Cubs' win streak ends amid a flurry of walks

Strop issues three free passes as Marlins storm back

May 7th, 2019

CHICAGO -- did not hide his emotions on the Wrigley Field mound in the ninth inning Monday night. After his typically precise arm betrayed him and an array of pitches seemed allergic to the strike zone, the Cubs' reliever was shaking his head with expressions of confusion and frustration.

Walks have been an affliction for the Cubs’ bullpen at times this season, but Strop has been mostly immune to the problem. That changed at the worst possible time against the Marlins, who dealt the North Siders a 6-5 loss that was hung on Strop's pitching line. His command issues, combined with an ill-timed decision by lefty , put the period on Chicago's seven-game winning streak.

"I felt really good about Stropy there in the ninth," Cubs manager Joe Maddon said. "He's been so wonderful. That was just unusual."

The Cubs' bullpen has been a strength in recent weeks, but the group still entered Monday night tied for the highest walk rate (13.4 percent) among Major League relief corps. That was hardly impacted by Strop's 5.4 percent walk rate (two in 37 batters faced. The right-hander has a reputation for pounding the strike zone and then often punctuating big moments with animated fist pumps.

There was no questioning the move to hand Strop the ball with a 4-3 lead in the ninth inning against the Marlins. After eight of his first 11 pitches went for balls -- resulting in consecutive walks to Curtis Granderson and Jon Berti -- Strop looked as though he were questioning why his entire arsenal was abandoning him. Strop threw two-seamers, four-seamers, cutters, sliders. Nothing was reliable.

Maddon was at a loss to explain it.

"I don't know. He was just off," said the manager. "Velocity was down. He was just off. That's what I saw."

Pinch-hitter Neil Walker followed with a single to right field, loading the bases for Rosell Herrera. Strop then handed out another free pass, on five pitches, scoring Granderson to pull the game into a 4-4 deadlock. It marked only the third time in 517 career appearances that Strop walked three in the same game. When Maddon pulled Strop at that moment, it made it the lone game in which Strop had three walks with no outs recorded.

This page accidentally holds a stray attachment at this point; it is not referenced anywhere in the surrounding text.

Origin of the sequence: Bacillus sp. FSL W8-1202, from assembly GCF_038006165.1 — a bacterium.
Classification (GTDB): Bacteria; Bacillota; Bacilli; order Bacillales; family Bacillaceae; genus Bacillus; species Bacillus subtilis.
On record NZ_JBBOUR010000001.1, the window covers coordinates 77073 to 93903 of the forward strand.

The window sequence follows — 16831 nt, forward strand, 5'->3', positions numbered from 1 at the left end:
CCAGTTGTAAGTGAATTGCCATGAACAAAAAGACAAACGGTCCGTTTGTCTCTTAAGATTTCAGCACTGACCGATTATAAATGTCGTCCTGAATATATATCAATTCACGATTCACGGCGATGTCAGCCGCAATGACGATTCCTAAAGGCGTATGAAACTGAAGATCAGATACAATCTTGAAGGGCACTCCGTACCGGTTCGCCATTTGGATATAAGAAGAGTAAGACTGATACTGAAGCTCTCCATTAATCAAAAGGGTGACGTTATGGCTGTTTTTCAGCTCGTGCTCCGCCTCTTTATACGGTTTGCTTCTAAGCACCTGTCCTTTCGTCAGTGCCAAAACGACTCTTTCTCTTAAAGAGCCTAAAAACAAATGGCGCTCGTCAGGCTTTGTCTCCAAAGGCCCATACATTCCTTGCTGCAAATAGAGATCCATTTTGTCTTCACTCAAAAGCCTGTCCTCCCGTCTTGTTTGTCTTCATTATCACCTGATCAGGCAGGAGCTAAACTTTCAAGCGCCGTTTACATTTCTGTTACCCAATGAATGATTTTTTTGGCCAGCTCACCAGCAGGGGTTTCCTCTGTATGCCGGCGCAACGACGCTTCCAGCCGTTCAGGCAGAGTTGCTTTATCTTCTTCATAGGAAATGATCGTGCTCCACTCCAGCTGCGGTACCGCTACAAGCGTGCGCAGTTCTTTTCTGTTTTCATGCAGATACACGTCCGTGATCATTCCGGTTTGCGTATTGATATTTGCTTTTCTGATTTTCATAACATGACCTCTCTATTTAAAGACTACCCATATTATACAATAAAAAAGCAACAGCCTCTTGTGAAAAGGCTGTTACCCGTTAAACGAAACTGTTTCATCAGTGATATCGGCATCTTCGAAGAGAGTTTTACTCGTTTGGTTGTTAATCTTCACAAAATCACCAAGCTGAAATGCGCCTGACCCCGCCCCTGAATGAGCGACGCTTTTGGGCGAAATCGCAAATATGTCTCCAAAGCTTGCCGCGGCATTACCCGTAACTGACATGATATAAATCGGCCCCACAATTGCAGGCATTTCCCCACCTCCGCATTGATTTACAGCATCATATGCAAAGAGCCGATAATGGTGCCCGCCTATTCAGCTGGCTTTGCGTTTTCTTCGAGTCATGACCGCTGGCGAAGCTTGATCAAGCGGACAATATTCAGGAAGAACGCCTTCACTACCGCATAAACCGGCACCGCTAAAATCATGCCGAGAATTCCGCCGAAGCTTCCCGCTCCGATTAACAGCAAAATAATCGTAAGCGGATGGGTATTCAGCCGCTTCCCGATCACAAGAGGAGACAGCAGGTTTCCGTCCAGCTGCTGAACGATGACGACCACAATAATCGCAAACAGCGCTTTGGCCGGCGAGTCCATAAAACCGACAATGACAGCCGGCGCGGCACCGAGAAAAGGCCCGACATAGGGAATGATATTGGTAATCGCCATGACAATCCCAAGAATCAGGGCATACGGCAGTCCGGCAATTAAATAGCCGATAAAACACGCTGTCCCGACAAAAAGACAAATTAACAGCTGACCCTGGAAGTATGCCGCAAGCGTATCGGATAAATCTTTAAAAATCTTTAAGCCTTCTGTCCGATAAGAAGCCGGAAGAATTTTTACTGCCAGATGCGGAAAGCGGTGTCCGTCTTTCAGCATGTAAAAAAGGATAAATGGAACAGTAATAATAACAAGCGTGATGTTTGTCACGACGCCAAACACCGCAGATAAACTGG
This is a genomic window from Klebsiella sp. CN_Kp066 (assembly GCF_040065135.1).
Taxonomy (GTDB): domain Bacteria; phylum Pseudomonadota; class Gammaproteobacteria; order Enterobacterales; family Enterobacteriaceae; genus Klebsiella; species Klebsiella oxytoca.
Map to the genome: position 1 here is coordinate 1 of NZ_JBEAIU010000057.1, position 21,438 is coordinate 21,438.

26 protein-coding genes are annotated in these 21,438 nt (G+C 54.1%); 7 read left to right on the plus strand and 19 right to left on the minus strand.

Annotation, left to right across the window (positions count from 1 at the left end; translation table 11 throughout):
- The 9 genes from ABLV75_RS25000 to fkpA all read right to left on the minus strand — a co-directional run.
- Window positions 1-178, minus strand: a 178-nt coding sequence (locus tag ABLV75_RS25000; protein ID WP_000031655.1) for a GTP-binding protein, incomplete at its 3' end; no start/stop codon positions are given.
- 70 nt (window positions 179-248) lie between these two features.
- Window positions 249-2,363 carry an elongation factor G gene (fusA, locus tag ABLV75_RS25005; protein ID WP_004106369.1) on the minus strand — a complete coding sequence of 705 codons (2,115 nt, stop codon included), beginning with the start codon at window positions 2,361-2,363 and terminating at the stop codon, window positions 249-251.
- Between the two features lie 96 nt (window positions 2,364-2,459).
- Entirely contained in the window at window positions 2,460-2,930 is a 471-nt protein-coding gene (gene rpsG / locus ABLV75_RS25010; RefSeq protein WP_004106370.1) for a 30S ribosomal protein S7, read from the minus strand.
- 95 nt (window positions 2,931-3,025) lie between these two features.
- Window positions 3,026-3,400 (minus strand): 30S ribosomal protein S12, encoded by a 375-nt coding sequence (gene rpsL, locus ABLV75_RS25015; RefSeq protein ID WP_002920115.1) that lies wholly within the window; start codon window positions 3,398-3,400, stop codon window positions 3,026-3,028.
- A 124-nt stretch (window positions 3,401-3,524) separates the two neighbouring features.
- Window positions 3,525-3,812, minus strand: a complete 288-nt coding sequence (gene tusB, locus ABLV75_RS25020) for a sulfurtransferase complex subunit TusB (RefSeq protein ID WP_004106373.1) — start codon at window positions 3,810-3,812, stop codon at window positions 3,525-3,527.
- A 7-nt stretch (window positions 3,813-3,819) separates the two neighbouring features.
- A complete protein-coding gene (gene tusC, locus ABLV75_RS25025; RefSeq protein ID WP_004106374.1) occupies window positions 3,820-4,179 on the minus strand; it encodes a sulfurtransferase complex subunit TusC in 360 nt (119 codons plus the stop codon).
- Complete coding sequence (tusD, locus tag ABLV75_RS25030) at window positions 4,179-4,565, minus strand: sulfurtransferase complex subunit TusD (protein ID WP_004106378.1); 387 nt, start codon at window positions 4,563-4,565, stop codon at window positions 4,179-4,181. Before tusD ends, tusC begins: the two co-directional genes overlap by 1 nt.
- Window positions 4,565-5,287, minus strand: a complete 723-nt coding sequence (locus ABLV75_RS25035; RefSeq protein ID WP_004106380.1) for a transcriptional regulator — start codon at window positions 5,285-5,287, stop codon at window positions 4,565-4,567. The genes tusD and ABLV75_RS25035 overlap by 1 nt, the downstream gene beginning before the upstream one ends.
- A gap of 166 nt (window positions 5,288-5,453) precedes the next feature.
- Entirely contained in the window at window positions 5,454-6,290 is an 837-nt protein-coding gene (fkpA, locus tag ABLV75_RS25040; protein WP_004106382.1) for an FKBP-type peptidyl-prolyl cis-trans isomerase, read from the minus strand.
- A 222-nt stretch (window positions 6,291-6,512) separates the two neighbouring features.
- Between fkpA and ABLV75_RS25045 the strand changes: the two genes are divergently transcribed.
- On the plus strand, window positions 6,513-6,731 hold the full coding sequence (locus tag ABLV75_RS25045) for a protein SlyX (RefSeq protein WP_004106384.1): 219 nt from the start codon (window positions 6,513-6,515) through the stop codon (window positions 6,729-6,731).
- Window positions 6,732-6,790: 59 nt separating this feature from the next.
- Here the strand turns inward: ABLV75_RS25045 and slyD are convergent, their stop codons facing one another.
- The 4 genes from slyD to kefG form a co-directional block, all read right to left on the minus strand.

Walks were an unfortunate theme for the night. The Marlins walked 10, but the Cubs produced only one run from those free passes. Chicago’s lineup went 1-for-14 combined after a free pass was issued, creating a situation where the bullpen had very little margin for error in the final frame.

With the bases full of Marlins, Maddon turned to Ryan, who has developed into a key member of Chicago's reorganized relief cast. Entering the night, the lefty had a 57.1 percent ground-ball rate, which ranked 23rd among all qualified MLB relievers. The Cubs desperately needed ground balls in this situation, and Ryan did his part, but not without a critical misstep in the process.

First, Miguel Rojas smoked a 101-mph grounder to the right side of the infield, where second baseman David Bote made an impressive diving stop. Bote's only play was at first, allowing Berti to sprint home from third to put Miami ahead, 5-4. Then, Ryan induced a comebacker to the mound off the bat of Martin Prado.

That is where things went awry.

As soon as the pitch met Prado's bat, Walker was on the move from third base to home. The ball struck the dirt in front of the plate and shot up over the mound. Ryan made a leaping grab, landed and immediately looked to third to spot where Walker was along the line. The runner was midway to the plate.

"I was on contact," Walker said. "As soon as it's hit, even if it's a line drive to the third baseman, we're taking the gamble right there. I saw it hit. As soon as it's hit, I'm gone. If he catches it and throws it home, I just try to stay in the rundown as long as I can, to get the hitter to second."

Ryan had Walker caught and looked poised to fire the ball to catcher Willson Contreras. Instead, the reliever inexplicably spun and threw the ball to first baseman Anthony Rizzo.

"I just froze," Ryan said. "Checked him and it ran through my mind, and I froze."

Rizzo got the out at first and then threw across the diamond to third baseman Kris Bryant, who tagged Herrera out to end the inning. Before that third out, though, Walker scored easily to put the Cubs in a 6-4 hole.

That run proved crucial, considering Bryant later launched a towering home run in the bottom of the ninth. Chicago's last-ditch comeback bid did not go any further.

"That's a tough situation to come in in the ninth there," said Rizzo, when asked about Ryan's play. "We all have his back. He's been really good for us since he's been here. ... I'm sure Joe will put him right back in there tomorrow. We have all the confidence in the world in him."